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(Credit: Lance Whitney)

Apple and Google have been hit by complaints over their hosting of an app from the Saudi government that critics say violates the human rights of women in the region.

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Currently available in both the App Store and Google Play, the app known as Absher has been attacked by human rights groups and others over the ability it gives men in Saudi Arabia to manage and limit certain activities of women under their guardianship. On the surface, the app allows users to perform certain benign tasks such as getting a passport or birth certificate. But beyond that, the app lets men track their wives, daughters and other female relatives as a way to prevent them from traveling outside the the country. Through the app's text alerts, Saudi women seeking to escape violence and abuse by their husbands or fathers can potentially be found before they can get away.

Saudi Arabia has long been criticized by human rights advocates over its guardianship system. Under this system, Saudi women must get the approval of a male guardian before they can apply for a passport, travel beyond the country, get married or even leave prison. Some progress has been made. In 2018, Saudi women earned the right to drive. But the guardianship process still limits the ability of women in the country to lead independent lives. An app such as Absher gives men greater power and control over the women they "guard."

Human rights groups such as Human Rights Watch and Amnesty International have both condemned the app, according to Business Insider, which reported on Absher and its impact earlier this month.

"Apple and Google have rules against apps that facilitate threats and harassment," Human Rights Watch told Business Insider. "Apps like this one can facilitate human rights abuses, including discrimination against women."

Amnesty International said that the SMS alerts that men receive through the app are "another example of how the Saudi Arabian government has produced tools to limit women's freedoms." The group called on Apple and Google to realize that the app is being used to harm women, according to Business Insider.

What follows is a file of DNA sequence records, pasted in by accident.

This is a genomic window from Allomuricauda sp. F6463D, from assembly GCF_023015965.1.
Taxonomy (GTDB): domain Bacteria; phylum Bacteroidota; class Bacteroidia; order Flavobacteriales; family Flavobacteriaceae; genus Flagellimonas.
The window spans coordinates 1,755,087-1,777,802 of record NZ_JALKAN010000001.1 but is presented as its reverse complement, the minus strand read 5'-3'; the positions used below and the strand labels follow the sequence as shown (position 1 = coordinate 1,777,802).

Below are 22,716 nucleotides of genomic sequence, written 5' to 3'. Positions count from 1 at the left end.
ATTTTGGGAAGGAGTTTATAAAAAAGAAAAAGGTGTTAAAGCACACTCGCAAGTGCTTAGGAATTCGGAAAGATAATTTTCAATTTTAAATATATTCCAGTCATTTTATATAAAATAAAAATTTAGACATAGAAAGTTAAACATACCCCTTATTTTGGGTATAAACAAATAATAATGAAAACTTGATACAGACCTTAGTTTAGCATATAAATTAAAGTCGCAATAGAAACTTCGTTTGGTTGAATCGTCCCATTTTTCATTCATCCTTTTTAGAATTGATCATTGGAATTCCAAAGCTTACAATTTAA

From the US capital, Senator Ron Wyden (D-Ore.) sent letters to Apple and Google earlier this week asking them to immediately remove the app. A copy of the letter was shared on Twitter by Business Insider editor Jake Kantor.

"It is hardly news that the Saudi monarchy seeks to restrict and repress Saudi women, but American companies should not enable or facilitate the Saudi government's patriarchy," Wyden wrote in the letter. "By permitting the app in your respective stores, your companies are making it easier for Saudi men to control their family members from the convenience of their smartphones and restrict their movement. This flies in the face of the type of society you both claim to support and defend."

In an interview with NPR on Monday, Apple CEO Tim Cook was asked about the Absher controversy. Cook said that he hadn't heard about it but that "obviously we'll take a look at it if that's the case."

Download.com contacted Apple, Google, the Saudi National Information Center and the Saudi Embassy for comment. Beyond Cook's promise to look into the situation, Apple has not yet publicly commented on the app. A Google spokesman told "The New York Times" that the company is "assessing the app to determine if it's in accordance with its policies."

On February 16, the Saudi Ministry of Interior issued the following statement in response to the criticism over the Absher app:

"An official source at Interior Ministry said, in a repose of what is being circulated about the application of services (Absher), that these allegations aim to disable the benefits of more than 160 different procedural services to all members of the society provided by the Government of the Kingdom of Saudi Arabian to the citizens and residents, including women, the elderly, and people with special needs. The application represents electronic government services as an essential and direct means for the beneficiaries to access to the services at any time and from anywhere. The Ministry strongly condemns the systematic campaign aimed at questioning the purpose of (Abshar) services, which is provided on smart phones to facilitate the services to its beneficiaries. The Ministry of Interior at the same time confirms its rejection of the attempts to politicize the systematic use of technical instruments which represent legitimate rights to the users, and its keenness to protect the interests of the beneficiaries of its services."

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Takeaways

  1. Apple and Google are facing backlash for hosting an app from the Saudi government that allows men to monitor and limit the travel of their wives and daughters.
  2. The app plays into Saudi Arabia's guardianship system, which requires women to check in with a male guardian before they can apply for a password or travel beyond the country.

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Lance Whitney is a freelance technology writer and trainer and a former IT professional. He's written for Time, CNET, PCMag, and several other publications. He's the author of two tech books - "Windows 8 Five Minutes at a Time" and "Teach Yourself VISUALLY LinkedIn."